Dried plant specimens are prepared in order to have them available at any time as voucher specimens representing typical plants that were collected in the field and used for plant extracts. They are also called herbarium specimens. To prepare dried plant specimens, they are placed between single newspaper sheets then placed in a sandwich consisting of a dry blotter above and below the newspaper sheets. A piece of corrugated cardboard (with air spaces present) is then placed above and below each blotter. Successive sandwiches are placed atop one another then compressed between two wood-slatted frames and tied together tightly with straps. The entire assembly is then placed upright on its side over a heat source such as a radiator or a plant drier with the heat on a moderate temperature (e.g., 35 to 40°C). The specimens are allowed to dry this way for 48 h or longer. Rapid drying assures that plant pigments are well preserved; if the drying process is slow, chlorophylls will degrade and the leaves will appear yellow; flower pigments also fade badly with slow drying. If plant specimens are very high in water content, it is a good idea to replace the blotters with dry ones several times during the drying process.

Once plant specimens are dry, they can be mounted flat (with glue or cement) on heavy paper of sufficient size to accommodate the specimen and a label with information about the plant, location of collecting site, collector, date of collection, genus and species of the plant, and the family to which the plant belongs. The label may be placed in the lower right-hand corner of the sheet of heavy paper. To avoid damage to the dry, mounted specimen, the entire sheet can be covered with Saran-Wrap™. Dried sheets with plants mounted on them are usually stored in an air-tight cabinet in which one can use natural insect repellents such as dried lavendar (Lavandula officinalis) or neem (Azadirachta indica).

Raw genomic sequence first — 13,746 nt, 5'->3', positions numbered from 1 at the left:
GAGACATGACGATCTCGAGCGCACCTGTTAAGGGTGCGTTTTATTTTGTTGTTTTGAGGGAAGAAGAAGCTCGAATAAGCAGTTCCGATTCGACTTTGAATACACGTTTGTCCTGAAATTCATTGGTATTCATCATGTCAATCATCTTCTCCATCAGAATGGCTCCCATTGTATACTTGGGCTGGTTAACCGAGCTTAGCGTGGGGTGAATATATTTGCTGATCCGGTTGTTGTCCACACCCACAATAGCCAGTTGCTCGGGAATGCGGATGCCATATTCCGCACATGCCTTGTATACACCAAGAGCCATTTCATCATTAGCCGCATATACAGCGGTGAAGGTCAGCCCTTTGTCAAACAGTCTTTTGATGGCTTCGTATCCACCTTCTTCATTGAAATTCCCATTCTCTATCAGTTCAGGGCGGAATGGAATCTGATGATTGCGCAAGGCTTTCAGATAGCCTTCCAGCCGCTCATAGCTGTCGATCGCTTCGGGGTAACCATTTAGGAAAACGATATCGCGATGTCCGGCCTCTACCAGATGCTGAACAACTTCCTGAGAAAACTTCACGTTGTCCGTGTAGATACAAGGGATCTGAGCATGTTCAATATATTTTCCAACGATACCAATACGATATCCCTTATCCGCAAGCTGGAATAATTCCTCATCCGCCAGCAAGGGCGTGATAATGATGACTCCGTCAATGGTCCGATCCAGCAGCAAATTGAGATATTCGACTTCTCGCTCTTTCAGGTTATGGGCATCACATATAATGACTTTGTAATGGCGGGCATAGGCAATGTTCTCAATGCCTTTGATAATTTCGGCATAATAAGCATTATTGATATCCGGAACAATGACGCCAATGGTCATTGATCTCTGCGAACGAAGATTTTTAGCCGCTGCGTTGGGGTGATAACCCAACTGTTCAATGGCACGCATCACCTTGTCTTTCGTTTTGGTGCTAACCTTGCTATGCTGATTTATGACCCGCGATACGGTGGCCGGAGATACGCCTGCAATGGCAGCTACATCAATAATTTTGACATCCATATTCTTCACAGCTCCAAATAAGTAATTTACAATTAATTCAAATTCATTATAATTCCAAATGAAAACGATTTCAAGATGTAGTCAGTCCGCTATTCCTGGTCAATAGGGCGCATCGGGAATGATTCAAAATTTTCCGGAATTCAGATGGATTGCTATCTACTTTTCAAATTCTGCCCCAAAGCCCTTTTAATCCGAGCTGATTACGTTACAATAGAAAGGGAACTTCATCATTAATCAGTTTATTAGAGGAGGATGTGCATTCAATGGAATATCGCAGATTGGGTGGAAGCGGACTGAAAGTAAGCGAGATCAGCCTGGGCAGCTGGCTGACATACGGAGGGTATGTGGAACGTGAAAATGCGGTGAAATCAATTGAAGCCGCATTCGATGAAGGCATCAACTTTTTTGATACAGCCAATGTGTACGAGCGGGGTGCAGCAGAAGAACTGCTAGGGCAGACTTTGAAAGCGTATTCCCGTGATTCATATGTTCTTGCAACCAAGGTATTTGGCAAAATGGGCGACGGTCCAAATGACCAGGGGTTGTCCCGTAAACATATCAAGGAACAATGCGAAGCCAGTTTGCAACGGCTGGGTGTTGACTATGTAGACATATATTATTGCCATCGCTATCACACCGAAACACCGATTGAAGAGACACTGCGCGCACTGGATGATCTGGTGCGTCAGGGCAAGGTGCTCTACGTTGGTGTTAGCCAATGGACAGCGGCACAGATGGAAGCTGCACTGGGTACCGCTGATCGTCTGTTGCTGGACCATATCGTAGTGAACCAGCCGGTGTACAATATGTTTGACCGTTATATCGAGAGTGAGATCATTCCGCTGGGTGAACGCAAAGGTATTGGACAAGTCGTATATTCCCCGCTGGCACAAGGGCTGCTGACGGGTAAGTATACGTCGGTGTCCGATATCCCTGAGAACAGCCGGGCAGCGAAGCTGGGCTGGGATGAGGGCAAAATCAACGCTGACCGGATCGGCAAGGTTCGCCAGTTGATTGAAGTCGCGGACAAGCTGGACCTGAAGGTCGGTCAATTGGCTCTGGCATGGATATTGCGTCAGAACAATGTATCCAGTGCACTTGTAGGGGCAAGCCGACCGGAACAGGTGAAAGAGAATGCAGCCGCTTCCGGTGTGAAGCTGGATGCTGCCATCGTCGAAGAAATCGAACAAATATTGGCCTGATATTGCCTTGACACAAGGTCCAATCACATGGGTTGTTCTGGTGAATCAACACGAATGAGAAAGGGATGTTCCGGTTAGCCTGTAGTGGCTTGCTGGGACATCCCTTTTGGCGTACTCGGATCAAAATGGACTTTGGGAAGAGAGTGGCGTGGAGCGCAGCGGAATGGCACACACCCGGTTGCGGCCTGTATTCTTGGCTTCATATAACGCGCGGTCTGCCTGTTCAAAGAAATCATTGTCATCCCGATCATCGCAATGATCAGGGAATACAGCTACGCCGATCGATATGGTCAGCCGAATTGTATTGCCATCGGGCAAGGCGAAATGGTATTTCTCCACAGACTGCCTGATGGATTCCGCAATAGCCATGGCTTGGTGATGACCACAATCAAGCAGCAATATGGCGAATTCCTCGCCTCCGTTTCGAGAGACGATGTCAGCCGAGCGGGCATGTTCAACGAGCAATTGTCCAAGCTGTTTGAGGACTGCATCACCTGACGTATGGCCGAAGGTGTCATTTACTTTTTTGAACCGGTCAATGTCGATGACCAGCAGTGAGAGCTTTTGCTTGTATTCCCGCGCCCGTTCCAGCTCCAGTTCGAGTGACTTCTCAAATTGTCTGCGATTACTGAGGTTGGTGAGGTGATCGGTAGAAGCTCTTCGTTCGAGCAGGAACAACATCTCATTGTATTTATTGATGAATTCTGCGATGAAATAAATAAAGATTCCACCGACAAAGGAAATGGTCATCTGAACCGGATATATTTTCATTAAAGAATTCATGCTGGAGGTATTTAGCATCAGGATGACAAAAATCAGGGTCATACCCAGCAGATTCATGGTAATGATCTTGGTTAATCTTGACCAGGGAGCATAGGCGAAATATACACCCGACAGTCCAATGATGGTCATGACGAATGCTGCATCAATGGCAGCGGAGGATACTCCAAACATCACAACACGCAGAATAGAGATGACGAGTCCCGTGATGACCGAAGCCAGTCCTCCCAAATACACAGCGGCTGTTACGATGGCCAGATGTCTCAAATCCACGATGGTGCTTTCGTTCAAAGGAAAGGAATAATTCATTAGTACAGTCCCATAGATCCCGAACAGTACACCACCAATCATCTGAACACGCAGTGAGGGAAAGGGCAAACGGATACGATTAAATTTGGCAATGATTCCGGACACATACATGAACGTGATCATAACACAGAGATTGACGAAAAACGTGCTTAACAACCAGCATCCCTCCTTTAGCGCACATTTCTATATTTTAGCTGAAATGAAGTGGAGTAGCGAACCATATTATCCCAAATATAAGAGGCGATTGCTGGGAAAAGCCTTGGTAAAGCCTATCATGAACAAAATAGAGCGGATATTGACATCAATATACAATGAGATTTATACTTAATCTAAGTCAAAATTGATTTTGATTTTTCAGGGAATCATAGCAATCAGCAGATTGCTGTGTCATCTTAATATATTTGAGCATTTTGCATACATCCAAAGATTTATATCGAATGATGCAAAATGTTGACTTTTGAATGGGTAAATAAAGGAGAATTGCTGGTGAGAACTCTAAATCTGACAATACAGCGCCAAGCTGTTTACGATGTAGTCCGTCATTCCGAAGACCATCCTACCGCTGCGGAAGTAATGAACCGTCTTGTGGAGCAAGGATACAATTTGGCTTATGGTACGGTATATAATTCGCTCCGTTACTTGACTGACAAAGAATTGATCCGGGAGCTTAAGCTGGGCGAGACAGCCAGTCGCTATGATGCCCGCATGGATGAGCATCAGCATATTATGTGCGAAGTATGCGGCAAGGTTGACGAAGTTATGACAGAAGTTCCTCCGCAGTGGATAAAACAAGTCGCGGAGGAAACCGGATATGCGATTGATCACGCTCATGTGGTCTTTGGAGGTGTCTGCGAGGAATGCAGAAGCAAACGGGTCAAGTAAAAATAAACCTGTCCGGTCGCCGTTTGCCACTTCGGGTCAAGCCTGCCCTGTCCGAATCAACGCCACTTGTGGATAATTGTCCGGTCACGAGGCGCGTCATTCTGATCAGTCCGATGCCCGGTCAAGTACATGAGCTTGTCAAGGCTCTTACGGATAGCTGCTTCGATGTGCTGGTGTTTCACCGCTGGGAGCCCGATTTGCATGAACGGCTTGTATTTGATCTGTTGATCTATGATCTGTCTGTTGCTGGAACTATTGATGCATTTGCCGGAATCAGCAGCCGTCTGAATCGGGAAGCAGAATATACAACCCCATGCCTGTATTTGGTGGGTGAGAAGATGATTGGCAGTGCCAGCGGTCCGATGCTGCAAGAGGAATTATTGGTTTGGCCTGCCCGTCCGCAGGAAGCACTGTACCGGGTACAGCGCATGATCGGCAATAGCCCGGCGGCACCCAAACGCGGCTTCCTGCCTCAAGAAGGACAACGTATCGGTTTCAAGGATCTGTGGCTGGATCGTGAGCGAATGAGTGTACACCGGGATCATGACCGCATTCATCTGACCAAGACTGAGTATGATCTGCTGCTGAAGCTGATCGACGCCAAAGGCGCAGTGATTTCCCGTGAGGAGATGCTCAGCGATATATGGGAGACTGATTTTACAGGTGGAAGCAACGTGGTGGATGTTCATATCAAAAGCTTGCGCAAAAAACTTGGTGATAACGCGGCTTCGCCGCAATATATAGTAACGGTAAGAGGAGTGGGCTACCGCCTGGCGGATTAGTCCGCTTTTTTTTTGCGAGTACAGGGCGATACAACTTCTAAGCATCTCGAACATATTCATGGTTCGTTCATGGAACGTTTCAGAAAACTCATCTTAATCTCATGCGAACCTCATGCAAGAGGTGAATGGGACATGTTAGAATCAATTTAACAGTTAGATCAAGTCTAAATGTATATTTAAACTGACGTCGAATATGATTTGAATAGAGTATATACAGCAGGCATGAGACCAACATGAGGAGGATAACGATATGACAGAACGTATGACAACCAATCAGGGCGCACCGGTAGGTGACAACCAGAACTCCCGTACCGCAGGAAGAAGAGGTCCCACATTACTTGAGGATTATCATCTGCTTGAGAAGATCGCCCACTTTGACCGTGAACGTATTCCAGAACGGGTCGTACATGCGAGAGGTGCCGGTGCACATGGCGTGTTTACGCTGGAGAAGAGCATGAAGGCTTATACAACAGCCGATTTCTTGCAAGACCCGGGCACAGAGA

7.2.3.2 Keeping a Good Log Book with Plant Collection Inventory

One should always keep a log book of the plants that have been collected and then frozen. A back-up inventory on the computer is also a good idea. Why is this important? Sometimes labels with collected plant material become lost. Sometimes, one needs to quickly examine lists of collected plants without going through all of the frozen material! And sometimes, one needs to send such lists to others involved in the project.

7.2.3.3 Representative Living Plant Specimens from Field Collections

In our experience, we have found it to be a good idea to collect seeds and/or living specimens of the plants that are to be used for extraction of natural products. We do this in order to have the living plants on hand, e.g., medicinal plants, dye plants, or culinary herbs garden or in a greenhouse. These can then be used for later extractions or experimental treatments to enhance metabolite biosynthesis; this is especially important when access to the original collecting site is not possible or convenient. A good example of this is with tree of joy, Camptotheca accuminata, which is the source of the drug camp-tothecin used to treat patients with prostate cancer. Our original seed came from China. The seed used in our experiments conducted in a greenhouse came from progeny from the original Chinese seed which was grown in Louisiana. These seeds from the tree of joy progeny were kindly provided by Mr. Tracy Moore, President of XyloMed Research Inc. in Monroe, LA (Figure 7.4). The results from these studies are provided in the research essay in Chapter 3, Section 3.2 written by Atul Rustgi, Ashish Goyal, and Kathryn Timberlake.

FIGURE 7.4 (Left to right) Dr. Stanley Carpenter, LSU; Dr. Zhijun Liu, Post-Doctoral Research Fellow at LSU; Tracy Moore, President of XyloMed Research, Inc.; and Dr. John D. Tarven, LSU, while on visit to Beijing, Peoples Republic of China in November, l996 to collect seed from different native populations of tree ofjoy, Camptotheca accumi-nata, the source of the drug, camptothecin, used to treat cancer patients. (Photo courtesy of Tracy Moore.)

FIGURE 7.4 (Left to right) Dr. Stanley Carpenter, LSU; Dr. Zhijun Liu, Post-Doctoral Research Fellow at LSU; Tracy Moore, President of XyloMed Research, Inc.; and Dr. John D. Tarven, LSU, while on visit to Beijing, Peoples Republic of China in November, l996 to collect seed from different native populations of tree ofjoy, Camptotheca accumi-nata, the source of the drug, camptothecin, used to treat cancer patients. (Photo courtesy of Tracy Moore.)